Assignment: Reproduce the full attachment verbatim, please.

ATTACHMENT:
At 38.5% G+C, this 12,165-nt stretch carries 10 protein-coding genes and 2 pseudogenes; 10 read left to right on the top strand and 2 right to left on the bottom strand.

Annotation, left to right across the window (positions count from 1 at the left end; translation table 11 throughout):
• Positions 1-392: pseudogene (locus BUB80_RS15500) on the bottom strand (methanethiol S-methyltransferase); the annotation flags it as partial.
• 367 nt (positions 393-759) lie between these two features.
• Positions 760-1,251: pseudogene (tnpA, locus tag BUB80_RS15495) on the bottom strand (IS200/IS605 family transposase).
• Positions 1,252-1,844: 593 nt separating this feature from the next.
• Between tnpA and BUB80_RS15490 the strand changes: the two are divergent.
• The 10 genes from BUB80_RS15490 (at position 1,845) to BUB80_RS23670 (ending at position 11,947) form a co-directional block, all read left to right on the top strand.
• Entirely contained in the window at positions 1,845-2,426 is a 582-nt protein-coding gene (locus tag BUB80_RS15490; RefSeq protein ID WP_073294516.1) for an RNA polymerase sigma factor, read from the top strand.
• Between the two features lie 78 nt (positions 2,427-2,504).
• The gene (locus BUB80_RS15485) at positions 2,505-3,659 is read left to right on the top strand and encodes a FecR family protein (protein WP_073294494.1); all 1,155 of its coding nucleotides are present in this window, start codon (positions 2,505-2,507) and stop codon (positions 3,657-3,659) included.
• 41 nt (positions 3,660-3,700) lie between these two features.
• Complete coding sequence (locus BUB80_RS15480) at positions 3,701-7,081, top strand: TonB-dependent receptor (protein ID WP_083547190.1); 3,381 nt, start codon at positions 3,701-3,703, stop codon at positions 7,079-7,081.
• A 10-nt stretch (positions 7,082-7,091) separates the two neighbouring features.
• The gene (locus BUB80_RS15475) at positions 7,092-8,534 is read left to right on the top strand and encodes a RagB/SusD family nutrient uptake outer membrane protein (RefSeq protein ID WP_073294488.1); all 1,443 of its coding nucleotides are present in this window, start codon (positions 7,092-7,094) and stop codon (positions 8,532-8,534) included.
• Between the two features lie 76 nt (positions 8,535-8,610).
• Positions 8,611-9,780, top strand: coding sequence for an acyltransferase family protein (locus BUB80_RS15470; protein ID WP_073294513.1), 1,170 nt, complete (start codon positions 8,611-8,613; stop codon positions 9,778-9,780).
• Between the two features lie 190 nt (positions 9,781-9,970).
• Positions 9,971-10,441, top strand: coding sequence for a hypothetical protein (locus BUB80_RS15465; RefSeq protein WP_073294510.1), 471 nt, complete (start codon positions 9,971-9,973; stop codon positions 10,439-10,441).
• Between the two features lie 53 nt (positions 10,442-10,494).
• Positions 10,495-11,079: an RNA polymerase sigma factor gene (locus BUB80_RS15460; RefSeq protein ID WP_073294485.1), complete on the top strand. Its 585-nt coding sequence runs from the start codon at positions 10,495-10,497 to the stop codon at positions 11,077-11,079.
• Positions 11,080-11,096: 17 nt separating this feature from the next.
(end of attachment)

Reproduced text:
At 38.5% G+C, this 12,165-nt stretch carries 10 protein-coding genes and 2 pseudogenes; 10 read left to right on the top strand and 2 right to left on the bottom strand.

Annotation, left to right across the window (positions count from 1 at the left end; translation table 11 throughout):
• Positions 1-392: pseudogene (locus BUB80_RS15500) on the bottom strand (methanethiol S-methyltransferase); the annotation flags it as partial.
• 367 nt (positions 393-759) lie between these two features.
• Positions 760-1,251: pseudogene (tnpA, locus tag BUB80_RS15495) on the bottom strand (IS200/IS605 family transposase).
• Positions 1,252-1,844: 593 nt separating this feature from the next.
• Between tnpA and BUB80_RS15490 the strand changes: the two are divergent.
• The 10 genes from BUB80_RS15490 (at position 1,845) to BUB80_RS23670 (ending at position 11,947) form a co-directional block, all read left to right on the top strand.
• Entirely contained in the window at positions 1,845-2,426 is a 582-nt protein-coding gene (locus tag BUB80_RS15490; RefSeq protein ID WP_073294516.1) for an RNA polymerase sigma factor, read from the top strand.
• Between the two features lie 78 nt (positions 2,427-2,504).
• The gene (locus BUB80_RS15485) at positions 2,505-3,659 is read left to right on the top strand and encodes a FecR family protein (protein WP_073294494.1); all 1,155 of its coding nucleotides are present in this window, start codon (positions 2,505-2,507) and stop codon (positions 3,657-3,659) included.
• 41 nt (positions 3,660-3,700) lie between these two features.
• Complete coding sequence (locus BUB80_RS15480) at positions 3,701-7,081, top strand: TonB-dependent receptor (protein ID WP_083547190.1); 3,381 nt, start codon at positions 3,701-3,703, stop codon at positions 7,079-7,081.
• A 10-nt stretch (positions 7,082-7,091) separates the two neighbouring features.
• The gene (locus BUB80_RS15475) at positions 7,092-8,534 is read left to right on the top strand and encodes a RagB/SusD family nutrient uptake outer membrane protein (RefSeq protein ID WP_073294488.1); all 1,443 of its coding nucleotides are present in this window, start codon (positions 7,092-7,094) and stop codon (positions 8,532-8,534) included.
• Between the two features lie 76 nt (positions 8,535-8,610).
• Positions 8,611-9,780, top strand: coding sequence for an acyltransferase family protein (locus BUB80_RS15470; protein ID WP_073294513.1), 1,170 nt, complete (start codon positions 8,611-8,613; stop codon positions 9,778-9,780).
• Between the two features lie 190 nt (positions 9,781-9,970).
• Positions 9,971-10,441, top strand: coding sequence for a hypothetical protein (locus BUB80_RS15465; RefSeq protein WP_073294510.1), 471 nt, complete (start codon positions 9,971-9,973; stop codon positions 10,439-10,441).
• Between the two features lie 53 nt (positions 10,442-10,494).
• Positions 10,495-11,079: an RNA polymerase sigma factor gene (locus BUB80_RS15460; RefSeq protein ID WP_073294485.1), complete on the top strand. Its 585-nt coding sequence runs from the start codon at positions 10,495-10,497 to the stop codon at positions 11,077-11,079.
• Positions 11,080-11,096: 17 nt separating this feature from the next.